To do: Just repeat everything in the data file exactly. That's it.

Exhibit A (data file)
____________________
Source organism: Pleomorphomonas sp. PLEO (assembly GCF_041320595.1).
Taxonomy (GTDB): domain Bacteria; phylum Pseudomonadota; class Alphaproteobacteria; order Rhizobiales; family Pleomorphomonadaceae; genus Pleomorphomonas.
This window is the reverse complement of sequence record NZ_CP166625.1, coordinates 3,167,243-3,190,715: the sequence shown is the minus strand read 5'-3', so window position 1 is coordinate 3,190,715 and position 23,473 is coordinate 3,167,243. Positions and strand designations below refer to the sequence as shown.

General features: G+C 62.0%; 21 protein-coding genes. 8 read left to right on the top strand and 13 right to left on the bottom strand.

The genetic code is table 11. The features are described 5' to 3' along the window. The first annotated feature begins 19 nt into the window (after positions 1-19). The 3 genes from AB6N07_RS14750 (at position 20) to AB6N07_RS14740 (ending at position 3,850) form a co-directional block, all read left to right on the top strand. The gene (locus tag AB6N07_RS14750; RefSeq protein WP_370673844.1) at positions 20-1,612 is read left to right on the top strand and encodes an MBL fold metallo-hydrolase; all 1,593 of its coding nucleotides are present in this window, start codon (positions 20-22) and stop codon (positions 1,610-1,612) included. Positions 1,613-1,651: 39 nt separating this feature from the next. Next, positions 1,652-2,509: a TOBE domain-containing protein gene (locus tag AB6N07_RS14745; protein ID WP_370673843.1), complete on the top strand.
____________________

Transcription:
Source organism: Pleomorphomonas sp. PLEO (assembly GCF_041320595.1).
Taxonomy (GTDB): domain Bacteria; phylum Pseudomonadota; class Alphaproteobacteria; order Rhizobiales; family Pleomorphomonadaceae; genus Pleomorphomonas.
This window is the reverse complement of sequence record NZ_CP166625.1, coordinates 3,167,243-3,190,715: the sequence shown is the minus strand read 5'-3', so window position 1 is coordinate 3,190,715 and position 23,473 is coordinate 3,167,243. Positions and strand designations below refer to the sequence as shown.

General features: G+C 62.0%; 21 protein-coding genes. 8 read left to right on the top strand and 13 right to left on the bottom strand.

The genetic code is table 11. The features are described 5' to 3' along the window. The first annotated feature begins 19 nt into the window (after positions 1-19). The 3 genes from AB6N07_RS14750 (at position 20) to AB6N07_RS14740 (ending at position 3,850) form a co-directional block, all read left to right on the top strand. The gene (locus tag AB6N07_RS14750; RefSeq protein WP_370673844.1) at positions 20-1,612 is read left to right on the top strand and encodes an MBL fold metallo-hydrolase; all 1,593 of its coding nucleotides are present in this window, start codon (positions 20-22) and stop codon (positions 1,610-1,612) included. Positions 1,613-1,651: 39 nt separating this feature from the next. Next, positions 1,652-2,509: a TOBE domain-containing protein gene (locus tag AB6N07_RS14745; protein ID WP_370673843.1), complete on the top strand.